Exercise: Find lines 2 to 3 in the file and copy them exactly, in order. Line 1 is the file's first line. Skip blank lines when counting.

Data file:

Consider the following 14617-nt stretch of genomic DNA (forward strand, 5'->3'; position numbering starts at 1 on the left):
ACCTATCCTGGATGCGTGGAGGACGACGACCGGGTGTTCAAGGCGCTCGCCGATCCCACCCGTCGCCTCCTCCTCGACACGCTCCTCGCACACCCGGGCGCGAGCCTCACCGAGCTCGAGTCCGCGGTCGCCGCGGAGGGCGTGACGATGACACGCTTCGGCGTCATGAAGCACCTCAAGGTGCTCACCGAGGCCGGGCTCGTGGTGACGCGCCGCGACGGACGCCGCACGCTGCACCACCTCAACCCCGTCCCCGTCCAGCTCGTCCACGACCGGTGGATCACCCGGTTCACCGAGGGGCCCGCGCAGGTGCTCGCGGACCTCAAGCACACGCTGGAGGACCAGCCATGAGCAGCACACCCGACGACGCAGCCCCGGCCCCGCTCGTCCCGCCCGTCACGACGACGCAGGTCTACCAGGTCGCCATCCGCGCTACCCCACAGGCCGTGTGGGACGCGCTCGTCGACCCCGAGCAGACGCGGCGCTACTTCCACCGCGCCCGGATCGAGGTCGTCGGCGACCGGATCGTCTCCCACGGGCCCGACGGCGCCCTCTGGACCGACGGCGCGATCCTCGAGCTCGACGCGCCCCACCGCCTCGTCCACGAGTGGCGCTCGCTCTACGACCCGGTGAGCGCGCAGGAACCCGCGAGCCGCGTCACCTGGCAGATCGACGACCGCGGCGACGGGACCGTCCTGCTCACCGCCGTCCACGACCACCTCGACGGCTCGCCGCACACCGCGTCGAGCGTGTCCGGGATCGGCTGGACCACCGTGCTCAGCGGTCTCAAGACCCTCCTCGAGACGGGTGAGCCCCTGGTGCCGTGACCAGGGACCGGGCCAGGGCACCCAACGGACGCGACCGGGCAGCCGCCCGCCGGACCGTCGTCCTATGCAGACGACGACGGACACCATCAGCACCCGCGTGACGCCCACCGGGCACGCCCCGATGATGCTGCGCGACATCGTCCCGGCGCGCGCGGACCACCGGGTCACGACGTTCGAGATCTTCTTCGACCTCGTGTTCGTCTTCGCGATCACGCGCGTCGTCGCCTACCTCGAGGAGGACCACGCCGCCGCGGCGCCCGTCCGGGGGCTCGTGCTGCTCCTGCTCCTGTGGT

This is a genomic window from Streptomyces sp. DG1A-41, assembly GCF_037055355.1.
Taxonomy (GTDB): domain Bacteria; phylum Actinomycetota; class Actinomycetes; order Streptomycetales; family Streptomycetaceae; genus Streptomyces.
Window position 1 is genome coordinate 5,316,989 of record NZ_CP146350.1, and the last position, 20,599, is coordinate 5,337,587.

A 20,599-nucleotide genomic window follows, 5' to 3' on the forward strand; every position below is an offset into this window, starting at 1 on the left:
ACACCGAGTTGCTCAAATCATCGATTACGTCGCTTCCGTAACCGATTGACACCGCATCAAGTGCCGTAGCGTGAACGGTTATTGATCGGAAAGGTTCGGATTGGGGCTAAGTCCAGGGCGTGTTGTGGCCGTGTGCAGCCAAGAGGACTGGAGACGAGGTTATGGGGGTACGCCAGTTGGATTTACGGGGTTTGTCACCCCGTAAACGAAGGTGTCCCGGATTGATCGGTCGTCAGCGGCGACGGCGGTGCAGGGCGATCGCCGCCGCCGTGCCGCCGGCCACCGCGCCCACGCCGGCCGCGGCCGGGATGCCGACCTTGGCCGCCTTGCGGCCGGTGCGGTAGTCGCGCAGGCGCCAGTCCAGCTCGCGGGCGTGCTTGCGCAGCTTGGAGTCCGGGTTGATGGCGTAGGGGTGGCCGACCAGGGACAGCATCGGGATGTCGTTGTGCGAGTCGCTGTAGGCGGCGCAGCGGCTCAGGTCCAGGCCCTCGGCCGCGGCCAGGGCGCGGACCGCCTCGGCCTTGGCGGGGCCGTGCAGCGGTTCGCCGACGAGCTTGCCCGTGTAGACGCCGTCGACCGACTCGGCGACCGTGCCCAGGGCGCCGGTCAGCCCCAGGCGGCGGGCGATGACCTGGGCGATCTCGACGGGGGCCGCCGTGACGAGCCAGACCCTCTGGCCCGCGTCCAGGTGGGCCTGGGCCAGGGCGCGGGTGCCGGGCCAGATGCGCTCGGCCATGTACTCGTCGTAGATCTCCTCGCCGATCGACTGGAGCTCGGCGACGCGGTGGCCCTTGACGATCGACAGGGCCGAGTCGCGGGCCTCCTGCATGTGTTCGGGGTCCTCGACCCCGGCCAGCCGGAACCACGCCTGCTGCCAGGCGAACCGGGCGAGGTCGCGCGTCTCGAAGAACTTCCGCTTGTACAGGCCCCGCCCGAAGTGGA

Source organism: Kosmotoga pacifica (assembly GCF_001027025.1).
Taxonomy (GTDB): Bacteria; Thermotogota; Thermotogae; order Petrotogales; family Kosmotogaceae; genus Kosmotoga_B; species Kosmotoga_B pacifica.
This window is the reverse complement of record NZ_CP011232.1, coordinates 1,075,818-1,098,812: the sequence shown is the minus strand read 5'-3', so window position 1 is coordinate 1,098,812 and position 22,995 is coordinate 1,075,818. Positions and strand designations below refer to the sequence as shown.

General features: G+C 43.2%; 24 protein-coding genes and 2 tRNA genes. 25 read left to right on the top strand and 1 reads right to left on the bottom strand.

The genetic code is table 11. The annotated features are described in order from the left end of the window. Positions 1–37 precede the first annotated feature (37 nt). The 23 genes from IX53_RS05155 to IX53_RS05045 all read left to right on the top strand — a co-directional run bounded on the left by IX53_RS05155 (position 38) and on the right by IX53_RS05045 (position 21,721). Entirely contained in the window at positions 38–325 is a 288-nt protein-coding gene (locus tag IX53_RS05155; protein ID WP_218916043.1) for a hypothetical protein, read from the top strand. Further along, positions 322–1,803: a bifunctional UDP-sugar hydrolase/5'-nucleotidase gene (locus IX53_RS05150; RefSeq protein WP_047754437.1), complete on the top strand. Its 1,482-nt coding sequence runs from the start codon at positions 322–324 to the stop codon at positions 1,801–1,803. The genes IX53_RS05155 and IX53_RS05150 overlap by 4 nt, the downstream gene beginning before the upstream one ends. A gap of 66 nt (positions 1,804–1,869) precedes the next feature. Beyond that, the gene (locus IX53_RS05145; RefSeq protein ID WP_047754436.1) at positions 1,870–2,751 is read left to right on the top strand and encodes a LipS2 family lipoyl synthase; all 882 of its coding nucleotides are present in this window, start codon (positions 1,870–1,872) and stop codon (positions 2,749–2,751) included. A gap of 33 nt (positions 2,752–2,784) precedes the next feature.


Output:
ACCTATCCTGGATGCGTGGAGGACGACGACCGGGTGTTCAAGGCGCTCGCCGATCCCACCCGTCGCCTCCTCCTCGACACGCTCCTCGCACACCCGGGCGCGAGCCTCACCGAGCTCGAGTCCGCGGTCGCCGCGGAGGGCGTGACGATGACACGCTTCGGCGTCATGAAGCACCTCAAGGTGCTCACCGAGGCCGGGCTCGTGGTGACGCGCCGCGACGGACGCCGCACGCTGCACCACCTCAACCCCGTCCCCGTCCAGCTCGTCCACGACCGGTGGATCACCCGGTTCACCGAGGGGCCCGCGCAGGTGCTCGCGGACCTCAAGCACACGCTGGAGGACCAGCCATGAGCAGCACACCCGACGACGCAGCCCCGGCCCCGCTCGTCCCGCCCGTCACGACGACGCAGGTCTACCAGGTCGCCATCCGCGCTACCCCACAGGCCGTGTGGGACGCGCTCGTCGACCCCGAGCAGACGCGGCGCTACTTCCACCGCGCCCGGATCGAGGTCGTCGGCGACCGGATCGTCTCCCACGGGCCCGACGGCGCCCTCTGGACCGACGGCGCGATCCTCGAGCTCGACGCGCCCCACCGCCTCGTCCACGAGTGGCGCTCGCTCTACGACCCGGTGAGCGCGCAGGAACCCGCGAGCCGCGTCACCTGGCAGATCGACGACCGCGGCGACGGGACCGTCCTGCTCACCGCCGTCCACGACCACCTCGACGGCTCGCCGCACACCGCGTCGAGCGTGTCCGGGATCGGCTGGACCACCGTGCTCAGCGGTCTCAAGACCCTCCTCGAGACGGGTGAGCCCCTGGTGCCGTGACCAGGGACCGGGCCAGGGCACCCAACGGACGCGACCGGGCAGCCGCCCGCCGGACCGTCGTCCTATGCAGACGACGACGGACACCATCAGCACCCGCGTGACGCCCACCGGGCACGCCCCGATGATGCTGCGCGACATCGTCCCGGCGCGCGCGGACCACCGGGTCACGACGTTCGAGATCTTCTTCGACCTCGTGTTCGTCTTCGCGATCACGCGCGTCGTCGCCTACCTCGAGGAGGACCACGCCGCCGCGGCGCCCGTCCGGGGGCTCGTGCTGCTCCTGCTCCTGTGGT

This is a genomic window from Streptomyces sp. DG1A-41, assembly GCF_037055355.1.